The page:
HC Deb 03 July 1940 vol 362 cc932-6

Order for Second Reading read.

8.33 p.m.

The Parliamentary Secretary to the Admiralty (Sir Victor Warrender)

I beg to move, "That the Bill be now read a Second time."

This is a comparatively simple Bill, and its provisions can be explained, I think, quite briefly to the House. The purpose of the Bill is to place the Crown in the same position as the private salvor, that is, to enable the Crown to claim a salvage reward for services rendered by any of His Majesty's ships or any ship under the control of the Admiralty. Until 1916 the Crown was definitely precluded by a Statute enacted in 1853 and now embodied as Section 557 of the Merchant Shipping Act, 1894, from claiming any such reward. But in 1916 this House passed an Act under which the Admiralty was authorised to claim for services rendered provided these services were rendered by vessels specially equipped for salvage work or by tugs, but they were still, under the provisions of that Statute, debarred from raising any claim for services rendered by His Majesty's ships of other descriptions—by miscellaneous craft, other than those I have mentioned, or by shore parties or plant. The disability the Admiralty suffered at that time was commonly circumvented by entering into voluntary agreements with the representatives of salved property, and thereby the Admiralty was enabled to recoup itself for the expenses of services rendered. But, in 1937, as a result of a case in the courts, it was laid down by the House of Lords that voluntary agreements entered into upon that basis were null and void. The result is that the simple process which would have previously been followed, whereby the law could have been circumvented, was no longer possible.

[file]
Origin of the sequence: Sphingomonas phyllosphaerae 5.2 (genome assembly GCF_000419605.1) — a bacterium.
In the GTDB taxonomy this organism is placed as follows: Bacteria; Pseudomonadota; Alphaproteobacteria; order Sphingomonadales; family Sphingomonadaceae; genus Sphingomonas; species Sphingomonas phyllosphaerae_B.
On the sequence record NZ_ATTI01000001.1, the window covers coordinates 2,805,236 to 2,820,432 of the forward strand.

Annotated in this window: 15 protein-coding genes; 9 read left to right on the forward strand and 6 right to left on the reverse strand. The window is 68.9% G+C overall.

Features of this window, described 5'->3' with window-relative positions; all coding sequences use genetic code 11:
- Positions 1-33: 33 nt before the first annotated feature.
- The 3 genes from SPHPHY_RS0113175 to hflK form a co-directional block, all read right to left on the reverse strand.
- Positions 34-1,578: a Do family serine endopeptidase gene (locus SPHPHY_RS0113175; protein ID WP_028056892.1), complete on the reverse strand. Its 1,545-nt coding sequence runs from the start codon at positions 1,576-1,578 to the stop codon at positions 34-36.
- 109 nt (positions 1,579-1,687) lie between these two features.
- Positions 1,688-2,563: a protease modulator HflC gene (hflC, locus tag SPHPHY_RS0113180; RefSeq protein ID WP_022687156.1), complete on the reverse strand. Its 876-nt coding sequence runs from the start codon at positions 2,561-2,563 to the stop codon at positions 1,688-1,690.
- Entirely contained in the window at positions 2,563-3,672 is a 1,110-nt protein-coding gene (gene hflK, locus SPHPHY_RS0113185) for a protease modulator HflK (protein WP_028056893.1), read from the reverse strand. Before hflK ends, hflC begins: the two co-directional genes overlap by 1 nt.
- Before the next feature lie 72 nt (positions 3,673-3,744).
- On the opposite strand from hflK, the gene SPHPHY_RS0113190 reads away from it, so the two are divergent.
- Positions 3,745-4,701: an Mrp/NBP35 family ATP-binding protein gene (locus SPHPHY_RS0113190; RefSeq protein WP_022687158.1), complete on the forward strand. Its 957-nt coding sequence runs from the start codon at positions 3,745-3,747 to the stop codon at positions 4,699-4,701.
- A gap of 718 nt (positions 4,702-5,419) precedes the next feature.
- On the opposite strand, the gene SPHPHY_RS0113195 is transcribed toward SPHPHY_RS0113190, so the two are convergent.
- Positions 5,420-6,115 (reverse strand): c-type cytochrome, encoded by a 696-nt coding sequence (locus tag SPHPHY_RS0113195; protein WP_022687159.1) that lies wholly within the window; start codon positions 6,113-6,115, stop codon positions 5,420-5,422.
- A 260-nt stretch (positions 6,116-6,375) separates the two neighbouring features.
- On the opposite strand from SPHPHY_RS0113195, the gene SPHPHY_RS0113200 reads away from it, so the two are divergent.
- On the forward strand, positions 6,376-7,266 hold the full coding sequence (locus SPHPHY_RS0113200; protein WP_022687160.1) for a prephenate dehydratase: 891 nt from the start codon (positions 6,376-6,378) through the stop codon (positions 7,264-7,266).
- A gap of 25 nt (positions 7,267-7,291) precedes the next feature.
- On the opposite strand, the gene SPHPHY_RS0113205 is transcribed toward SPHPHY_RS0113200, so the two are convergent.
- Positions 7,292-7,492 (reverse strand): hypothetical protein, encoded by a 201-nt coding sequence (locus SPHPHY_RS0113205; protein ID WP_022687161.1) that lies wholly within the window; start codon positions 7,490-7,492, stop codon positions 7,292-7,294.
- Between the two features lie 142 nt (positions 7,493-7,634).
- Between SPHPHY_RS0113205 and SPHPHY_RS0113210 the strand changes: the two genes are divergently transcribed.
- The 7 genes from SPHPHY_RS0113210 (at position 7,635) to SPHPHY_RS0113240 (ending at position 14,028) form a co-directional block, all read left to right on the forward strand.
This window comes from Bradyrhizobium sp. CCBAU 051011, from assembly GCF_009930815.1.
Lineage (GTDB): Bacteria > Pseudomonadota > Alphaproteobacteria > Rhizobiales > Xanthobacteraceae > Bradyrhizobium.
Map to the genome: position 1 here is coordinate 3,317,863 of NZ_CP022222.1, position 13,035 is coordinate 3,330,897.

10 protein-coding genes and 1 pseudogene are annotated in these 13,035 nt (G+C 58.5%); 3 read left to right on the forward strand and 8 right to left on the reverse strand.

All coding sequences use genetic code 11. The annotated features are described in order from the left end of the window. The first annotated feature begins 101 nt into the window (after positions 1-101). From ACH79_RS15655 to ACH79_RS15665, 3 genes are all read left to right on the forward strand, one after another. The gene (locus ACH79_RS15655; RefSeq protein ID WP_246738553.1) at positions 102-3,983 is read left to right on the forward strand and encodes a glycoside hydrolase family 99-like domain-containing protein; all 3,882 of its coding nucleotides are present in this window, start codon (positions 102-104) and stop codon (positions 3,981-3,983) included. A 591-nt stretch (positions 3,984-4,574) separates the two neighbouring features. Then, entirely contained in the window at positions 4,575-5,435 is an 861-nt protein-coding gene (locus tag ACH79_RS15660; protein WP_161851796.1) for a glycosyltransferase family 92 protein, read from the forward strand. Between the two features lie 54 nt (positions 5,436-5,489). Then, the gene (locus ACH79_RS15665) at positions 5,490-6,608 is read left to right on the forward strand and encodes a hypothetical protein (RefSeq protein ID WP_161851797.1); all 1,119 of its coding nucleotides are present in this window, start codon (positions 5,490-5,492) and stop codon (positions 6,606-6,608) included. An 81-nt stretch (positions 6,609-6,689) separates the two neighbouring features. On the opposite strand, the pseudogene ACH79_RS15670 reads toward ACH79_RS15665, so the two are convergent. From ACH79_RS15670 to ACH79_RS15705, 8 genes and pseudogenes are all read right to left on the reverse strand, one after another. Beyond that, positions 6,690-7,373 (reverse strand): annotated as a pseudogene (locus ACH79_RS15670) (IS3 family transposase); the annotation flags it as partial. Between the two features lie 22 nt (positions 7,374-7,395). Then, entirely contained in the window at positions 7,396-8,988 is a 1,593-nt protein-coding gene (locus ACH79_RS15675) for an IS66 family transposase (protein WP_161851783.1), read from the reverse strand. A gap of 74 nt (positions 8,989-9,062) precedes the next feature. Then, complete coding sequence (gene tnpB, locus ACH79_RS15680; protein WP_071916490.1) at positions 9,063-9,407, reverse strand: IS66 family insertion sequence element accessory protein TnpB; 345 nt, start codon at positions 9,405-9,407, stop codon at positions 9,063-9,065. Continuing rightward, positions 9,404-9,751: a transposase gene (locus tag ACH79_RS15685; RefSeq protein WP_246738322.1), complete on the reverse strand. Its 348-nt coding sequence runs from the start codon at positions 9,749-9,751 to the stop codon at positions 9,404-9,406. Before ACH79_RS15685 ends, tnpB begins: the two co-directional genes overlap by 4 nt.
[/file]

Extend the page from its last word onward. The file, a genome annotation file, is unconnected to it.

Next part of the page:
The need for this Bill is especially great at this time, because, as hon. Members know, the Admiralty has taken over the whole of the salvage industry in this country, and in addition we are requisitioning and have purchased, at considerable cost, salvage equipment and ships to deal with cases of vessels in distress. The result is that if the law is left as it stands the underwriter or the owner may be relieved of a very considerable liability at the expense of the general taxpayer. Although a large number of cases are covered by existing legislation, the House, I think, will agree that it is only right that, with an eye for the urgent need of ships at the present time, the Admiralty should undertake salvage operations which a private salvor would reject as unprofitable, and some reasonable reward should be paid out of the benefit received by the owners of the property salved. Lest the House should fear that this Amendment which we propose should result in extortionate payments being demanded by underwriters or shipowners, let me say, in passing, that, of course, like all other salvage claims where voluntary agreement is not reached, there will be settlement in the courts, and the rights of interested parties are thereby protected. Nor is there any question of the Crown claiming salvage awards for services rendered to ships which are either chartered or have been requisitioned by the Ministry of Shipping or other Departments when the payment of a salvage reward would merely merely mean taking money from one Department and handing it over to another. Although the Government and the Ministry have requisitioned a large tonnage of shipping, there still remains a large field open to us, and, in particular, there remains the foreign shipping which may or may not be salved.